I’ve recently been working on a new project codenamed CREATUREFALL. Middle grade fantasy set in a world where every seventy years an assortment of crazy creatures straight out of an old 80s RPG rain down from the heavens and cause general havoc. I’ve felt like something’s been missing from my MC in that story. He’s got the typical “kid who always dreamed big goes on to prove to the world he can live up to it” thing going on, but so what? That happens in so many stories.

Then today, while chatting with a friend, it hit me. A way to weave dwarfism naturally into the story, along with all its limitations, with all the emotional struggles, and without it feeling like I’m just checking a diversity box or dwarfsploiting (is that even a word?!).

My main character, a thirteen year old boy named Mako, is going to be a dwarf.

I’ve had several heart-wrenching conversations with my son about things he quite literally will never be able to do, about the difficulties he faces doing everyday tasks that you and I take for granted. I’ve had conversations with teachers and students about how to treat him because the default reaction is “oh he’s so cute! look at the little child!” It’s something I’ve experienced as close to first-hand as one can without being a dwarf. And yet when I see that gleam of distant dreams in his eyes, when I see his wild and hilariously witty personality, I get to thinking that maybe I’m wrong, that maybe even those things that seem flat out impossible he just might find a way to do them.

The answer is not forcing stories to conform to a sort of census-like demographic checklist. Constraining art in such a legalistic way isn’t good for anybody. The answer is not to take iconic heroes and make them gay/biracial/handicapped. That generally just makes everyone who loves those heroes as they are uncomfortable–and there’s nothing wrong with loving our old heroes.

What we need are new heroes. New stories. Authentic stories, told by people who come from places and cultures and identities that are outside the realm of what we’ve got so much of already. Sesame Street did a better job forty years ago of representing American diversity than the entire spectrum of our popular literature does today.

Sesame Street

 

The answer is to be the change we want to see.

Challenge accepted.

The Long And Winding Road

The long and winding road.

I finished up a new novel yesterday. That makes the second one I’ve written this year.

“Wait, second one? What are you talking about? What happened to that thing with the creepy Japanese ghosts and the riddles and stuff?”

RYOJI went on submission last spring. While it was out, I started hammering away on RYOJI 2. I’d finally found my groove, gotten about halfway through it, when we got a pretty decent Revise And Resubmit request from a major publisher. WINNING, right?

So I halted all work on RYOJI 2. I read the letter from the editor over and over, sleeping on it, deconstructing it, coming to the realization that this guy really understood RYOJI, really got the essence of the book, the setting–and his ideas on what needed to be fixed rang true. I had no idea how I could do any of the things he suggested at first, until I realized that I couldn’t–at least, not with the words on the page. I’d have to rewrite it to make it really sing true and not look like some sort of Frankenstein’s monster. Daunting. Scary. But this editor understood RYOJI, and this was my shot to really see if I could write, if I could edit with the pros, and if I could finally land a deal.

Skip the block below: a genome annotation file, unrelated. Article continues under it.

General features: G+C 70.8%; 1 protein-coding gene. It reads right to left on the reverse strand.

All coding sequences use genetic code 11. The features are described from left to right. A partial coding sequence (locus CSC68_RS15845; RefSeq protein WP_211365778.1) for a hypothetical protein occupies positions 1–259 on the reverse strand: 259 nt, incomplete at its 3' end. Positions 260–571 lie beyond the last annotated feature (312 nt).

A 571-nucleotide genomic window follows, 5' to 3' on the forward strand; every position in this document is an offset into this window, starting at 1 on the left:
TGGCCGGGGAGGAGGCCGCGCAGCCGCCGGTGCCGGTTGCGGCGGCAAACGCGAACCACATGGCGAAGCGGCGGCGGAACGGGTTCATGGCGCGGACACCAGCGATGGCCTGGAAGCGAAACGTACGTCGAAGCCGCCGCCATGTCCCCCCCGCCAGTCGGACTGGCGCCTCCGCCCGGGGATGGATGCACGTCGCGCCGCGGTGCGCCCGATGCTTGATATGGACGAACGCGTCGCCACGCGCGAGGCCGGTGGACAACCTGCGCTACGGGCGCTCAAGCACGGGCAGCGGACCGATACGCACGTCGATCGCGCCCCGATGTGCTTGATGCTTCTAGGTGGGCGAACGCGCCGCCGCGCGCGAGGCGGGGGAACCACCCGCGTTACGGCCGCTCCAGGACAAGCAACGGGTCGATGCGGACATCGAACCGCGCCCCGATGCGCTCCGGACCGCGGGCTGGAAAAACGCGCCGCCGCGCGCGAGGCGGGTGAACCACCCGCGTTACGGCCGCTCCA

I spent July and part of August tearing RYOJI apart. I rebuilt it–better, faster, stronger. I have tasted the joy of working with an editor, and I can confirm that it’s a horrifyingly enriching experience.

I rewrote all but a fraction of the novel from scratch. The feel is still there, as are the characters (but for many their fates are radically different!), but the story is a new one with the same heart. No, that’s not quite true–with more heart, I think. And with nearly 30k fewer words. What I pitched originally as an 80k word novel was now a 55k sleek storytelling machine.

And so back out on submission we went.

Now here’s a part of the submission process a lot of people may not be familiar with. If an editor wants to buy your book, that’s GREAT! You should celebrate that. Go out and find a wine cannon or a pool of chocolate–whatever floats your boat. You have accomplished something amazing.

BUT KNOW THIS: just because the editor wants to make an offer doesn’t mean the publisher will agree.

The long and winding road, indeed.

So now I’ve written another book. Still fantasy (I’ve put contemporary on hold for a while–someday!), more for an older teenage audience (staunchly YA–legendary creatures, gore, and polygonal webs of romance). I’ve sent it out to some Elite Beta Readers while I take a break to do some beta reads (and catch up on my TBR pile!) of my own. I’ll edit toward the end of the month/beginning of the year, and then it’s off to the hands of Most Illustrious Agent.

It’s kind of like this, but with more teenage love and angst.

It’s surprisingly common for agented authors to not sell the first book they go out on submissions with.

I guess if I had one point to make sure you walked away with here, it’s that everyone’s journey is different. It’s impossible to compare another author to yourself, to figure out how far along the road you are, because the road is a lie. There is no road. Just a field full of landmarks for us to visit in whatever order the winds of chaos blow us. All we can do is deal with the hand we’re given, one step at a time.

ONWARD!